A newly discovered nociceptin receptor in the body might be important in the body’s response to sepsis, according to researchers. The body’s initial response to sepsis is to produce an intense reaction from the immune system to fight the infection. This involves activation of white blood cells, stress hormones and other substances, known as ‘inflammatory mediators’, which cause inflammation. It has already been found that nociceptin is involved in inflammation; it affects how white blood cells work. This suggests strongly that nociceptin has an important role in the body’s response to inflammation and sepsis.
Professor David Lambert and Dr. Jonathan Thompson of the Department of Cardiovascular Sciences at the University of Leicester in the UK recently published two collaborative research papers. Their theory is that nociceptin makes inflammation or sepsis worse; by blocking the nociceptin system, the symptoms of sepsis could be reduced, which could lead to new treatments.
In the first paper, Professor Lambert, in collaboration with Dr. Zoë Brookes at the University of Sheffield and Dr. Girolamo Calo and Dr. Remo Guerrini at the University of Ferrara, has shown for the first time using fluorescent chemistry, which was designed in Ferrara, that nociceptin receptors are found on blood vessels with no nerve supply and that in a laboratory model of sepsis, blocking these receptors is protective. In the second paper, Dr. Thompson and Professor Lambert have discovered that nociceptin levels in the bloodstream are elevated in patients with sepsis in Intensive Care, demonstrating that nociceptin activation might be important in critically ill patients suffering from sepsis.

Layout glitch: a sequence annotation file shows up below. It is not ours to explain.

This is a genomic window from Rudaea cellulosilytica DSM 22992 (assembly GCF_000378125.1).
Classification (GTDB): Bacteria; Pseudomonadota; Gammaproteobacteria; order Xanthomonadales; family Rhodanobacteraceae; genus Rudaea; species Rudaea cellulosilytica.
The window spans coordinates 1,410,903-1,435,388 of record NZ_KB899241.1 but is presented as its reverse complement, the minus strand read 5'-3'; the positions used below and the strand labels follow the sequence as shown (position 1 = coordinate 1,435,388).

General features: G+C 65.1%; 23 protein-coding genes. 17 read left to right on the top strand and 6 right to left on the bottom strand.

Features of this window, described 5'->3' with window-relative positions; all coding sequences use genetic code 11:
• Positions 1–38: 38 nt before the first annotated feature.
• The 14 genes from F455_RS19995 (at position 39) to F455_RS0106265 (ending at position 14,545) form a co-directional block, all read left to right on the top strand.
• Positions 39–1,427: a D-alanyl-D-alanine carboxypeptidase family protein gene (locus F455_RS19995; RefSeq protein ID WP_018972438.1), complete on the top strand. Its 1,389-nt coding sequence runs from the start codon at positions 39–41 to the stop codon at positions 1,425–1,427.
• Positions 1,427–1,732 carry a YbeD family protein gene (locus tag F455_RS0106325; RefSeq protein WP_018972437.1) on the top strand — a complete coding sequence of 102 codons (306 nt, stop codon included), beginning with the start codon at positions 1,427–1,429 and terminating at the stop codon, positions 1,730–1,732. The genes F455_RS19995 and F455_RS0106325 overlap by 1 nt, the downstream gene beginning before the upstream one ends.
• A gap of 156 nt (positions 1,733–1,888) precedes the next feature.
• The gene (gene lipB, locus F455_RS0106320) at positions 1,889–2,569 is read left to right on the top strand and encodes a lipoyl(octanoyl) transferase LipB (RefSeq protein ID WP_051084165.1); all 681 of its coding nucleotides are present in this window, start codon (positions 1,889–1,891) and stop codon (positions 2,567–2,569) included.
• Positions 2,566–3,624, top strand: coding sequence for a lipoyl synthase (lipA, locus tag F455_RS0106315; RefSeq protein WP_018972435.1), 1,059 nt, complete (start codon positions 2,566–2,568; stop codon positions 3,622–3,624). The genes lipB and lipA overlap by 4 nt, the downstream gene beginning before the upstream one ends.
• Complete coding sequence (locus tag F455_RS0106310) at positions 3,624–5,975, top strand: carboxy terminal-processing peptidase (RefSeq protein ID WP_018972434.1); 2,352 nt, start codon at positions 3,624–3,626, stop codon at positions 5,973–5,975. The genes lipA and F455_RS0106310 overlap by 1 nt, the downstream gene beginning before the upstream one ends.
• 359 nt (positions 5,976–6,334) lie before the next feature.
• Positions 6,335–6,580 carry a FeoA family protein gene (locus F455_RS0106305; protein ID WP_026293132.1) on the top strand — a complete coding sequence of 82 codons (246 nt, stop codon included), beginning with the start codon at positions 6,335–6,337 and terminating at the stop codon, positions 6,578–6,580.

Dr. Thompson said, “Clinicians are making progress in the early recognition and treatment of sepsis, but we have no specific drugs that effectively stop the spread of inflammation, or the biological processes involved. We have found that nociceptin, a chemical similar to endorphins produced in the body, is increased in inflammation and sepsis. This suggests that drugs which block the nociceptin receptor could dampen the widespread inflammation that occurs in sepsis, and improve outcome. More work is needed, but these drugs are being developed. If they are effective then we could potentially save many lives.”
Professor Lambert added, “I am particularly excited by these findings as they translate many years of laboratory work into a possible target for this disease.”
Brookes ZLS et al. (2013) The Nociceptin/Orphanin FQ receptor antagonist UFP-101 reduces microvascular inflammation to lipopolysaccharide in vivo. PLoS ONE, 8(9): e74943. Available at: http://www.plosone.org/article/info%3Adoi%2F10.1371%2Fjournal.p one.0074943
Thompson JP et al. (2013) The Nociceptin/Orphanin FQ system is modulated in patients admitted to ICU with sepsis and after cardiopulmonary bypass, PLoS ONE, 8(10): e76682. Available at: http://www.plosone.org/article/info%3Adoi%2F10.1371%2Fjournal.p one.0076682